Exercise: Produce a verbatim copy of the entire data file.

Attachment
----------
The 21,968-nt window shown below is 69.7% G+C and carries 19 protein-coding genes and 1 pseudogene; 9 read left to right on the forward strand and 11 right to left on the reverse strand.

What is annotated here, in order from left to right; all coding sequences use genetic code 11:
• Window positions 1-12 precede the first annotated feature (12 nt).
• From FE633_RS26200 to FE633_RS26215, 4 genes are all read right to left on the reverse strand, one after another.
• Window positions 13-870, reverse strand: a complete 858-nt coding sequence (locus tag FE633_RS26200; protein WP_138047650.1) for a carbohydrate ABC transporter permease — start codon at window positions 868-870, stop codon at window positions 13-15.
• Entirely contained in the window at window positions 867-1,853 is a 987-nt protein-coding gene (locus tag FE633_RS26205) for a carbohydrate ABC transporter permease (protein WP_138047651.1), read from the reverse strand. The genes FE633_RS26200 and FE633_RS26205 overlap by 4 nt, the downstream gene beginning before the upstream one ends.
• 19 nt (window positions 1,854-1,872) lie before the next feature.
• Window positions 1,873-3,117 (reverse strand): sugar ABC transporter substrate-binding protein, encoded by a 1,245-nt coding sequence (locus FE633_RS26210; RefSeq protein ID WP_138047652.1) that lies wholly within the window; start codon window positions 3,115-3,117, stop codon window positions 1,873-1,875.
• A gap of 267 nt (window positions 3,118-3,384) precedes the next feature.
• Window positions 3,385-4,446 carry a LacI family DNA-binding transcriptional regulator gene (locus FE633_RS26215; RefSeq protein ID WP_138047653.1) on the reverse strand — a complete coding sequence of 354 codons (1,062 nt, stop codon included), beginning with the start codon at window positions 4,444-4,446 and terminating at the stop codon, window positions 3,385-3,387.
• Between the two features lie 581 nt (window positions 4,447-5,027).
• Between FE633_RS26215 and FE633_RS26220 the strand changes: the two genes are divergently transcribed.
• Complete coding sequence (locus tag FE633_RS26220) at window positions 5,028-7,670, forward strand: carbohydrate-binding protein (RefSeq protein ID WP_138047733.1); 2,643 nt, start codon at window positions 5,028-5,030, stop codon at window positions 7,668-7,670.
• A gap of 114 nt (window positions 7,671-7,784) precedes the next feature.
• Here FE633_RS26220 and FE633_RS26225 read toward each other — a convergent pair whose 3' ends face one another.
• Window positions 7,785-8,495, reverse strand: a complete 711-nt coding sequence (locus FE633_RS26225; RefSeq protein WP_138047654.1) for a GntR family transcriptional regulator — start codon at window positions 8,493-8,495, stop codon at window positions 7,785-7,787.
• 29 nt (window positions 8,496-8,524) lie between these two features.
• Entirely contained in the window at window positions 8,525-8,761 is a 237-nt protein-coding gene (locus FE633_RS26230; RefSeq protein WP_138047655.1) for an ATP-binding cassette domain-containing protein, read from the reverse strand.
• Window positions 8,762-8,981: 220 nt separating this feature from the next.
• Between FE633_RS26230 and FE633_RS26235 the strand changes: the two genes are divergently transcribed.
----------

The 21,968-nt window shown below is 69.7% G+C and carries 19 protein-coding genes and 1 pseudogene; 9 read left to right on the forward strand and 11 right to left on the reverse strand.

What is annotated here, in order from left to right; all coding sequences use genetic code 11:
• Window positions 1-12 precede the first annotated feature (12 nt).
• From FE633_RS26200 to FE633_RS26215, 4 genes are all read right to left on the reverse strand, one after another.
• Window positions 13-870, reverse strand: a complete 858-nt coding sequence (locus tag FE633_RS26200; protein WP_138047650.1) for a carbohydrate ABC transporter permease — start codon at window positions 868-870, stop codon at window positions 13-15.
• Entirely contained in the window at window positions 867-1,853 is a 987-nt protein-coding gene (locus tag FE633_RS26205) for a carbohydrate ABC transporter permease (protein WP_138047651.1), read from the reverse strand. The genes FE633_RS26200 and FE633_RS26205 overlap by 4 nt, the downstream gene beginning before the upstream one ends.
• 19 nt (window positions 1,854-1,872) lie before the next feature.
• Window positions 1,873-3,117 (reverse strand): sugar ABC transporter substrate-binding protein, encoded by a 1,245-nt coding sequence (locus FE633_RS26210; RefSeq protein ID WP_138047652.1) that lies wholly within the window; start codon window positions 3,115-3,117, stop codon window positions 1,873-1,875.
• A gap of 267 nt (window positions 3,118-3,384) precedes the next feature.
• Window positions 3,385-4,446 carry a LacI family DNA-binding transcriptional regulator gene (locus FE633_RS26215; RefSeq protein ID WP_138047653.1) on the reverse strand — a complete coding sequence of 354 codons (1,062 nt, stop codon included), beginning with the start codon at window positions 4,444-4,446 and terminating at the stop codon, window positions 3,385-3,387.
• Between the two features lie 581 nt (window positions 4,447-5,027).
• Between FE633_RS26215 and FE633_RS26220 the strand changes: the two genes are divergently transcribed.
• Complete coding sequence (locus tag FE633_RS26220) at window positions 5,028-7,670, forward strand: carbohydrate-binding protein (RefSeq protein ID WP_138047733.1); 2,643 nt, start codon at window positions 5,028-5,030, stop codon at window positions 7,668-7,670.
• A gap of 114 nt (window positions 7,671-7,784) precedes the next feature.
• Here FE633_RS26220 and FE633_RS26225 read toward each other — a convergent pair whose 3' ends face one another.
• Window positions 7,785-8,495, reverse strand: a complete 711-nt coding sequence (locus FE633_RS26225; RefSeq protein WP_138047654.1) for a GntR family transcriptional regulator — start codon at window positions 8,493-8,495, stop codon at window positions 7,785-7,787.
• 29 nt (window positions 8,496-8,524) lie between these two features.
• Entirely contained in the window at window positions 8,525-8,761 is a 237-nt protein-coding gene (locus FE633_RS26230; RefSeq protein WP_138047655.1) for an ATP-binding cassette domain-containing protein, read from the reverse strand.
• Window positions 8,762-8,981: 220 nt separating this feature from the next.
• Between FE633_RS26230 and FE633_RS26235 the strand changes: the two genes are divergently transcribed.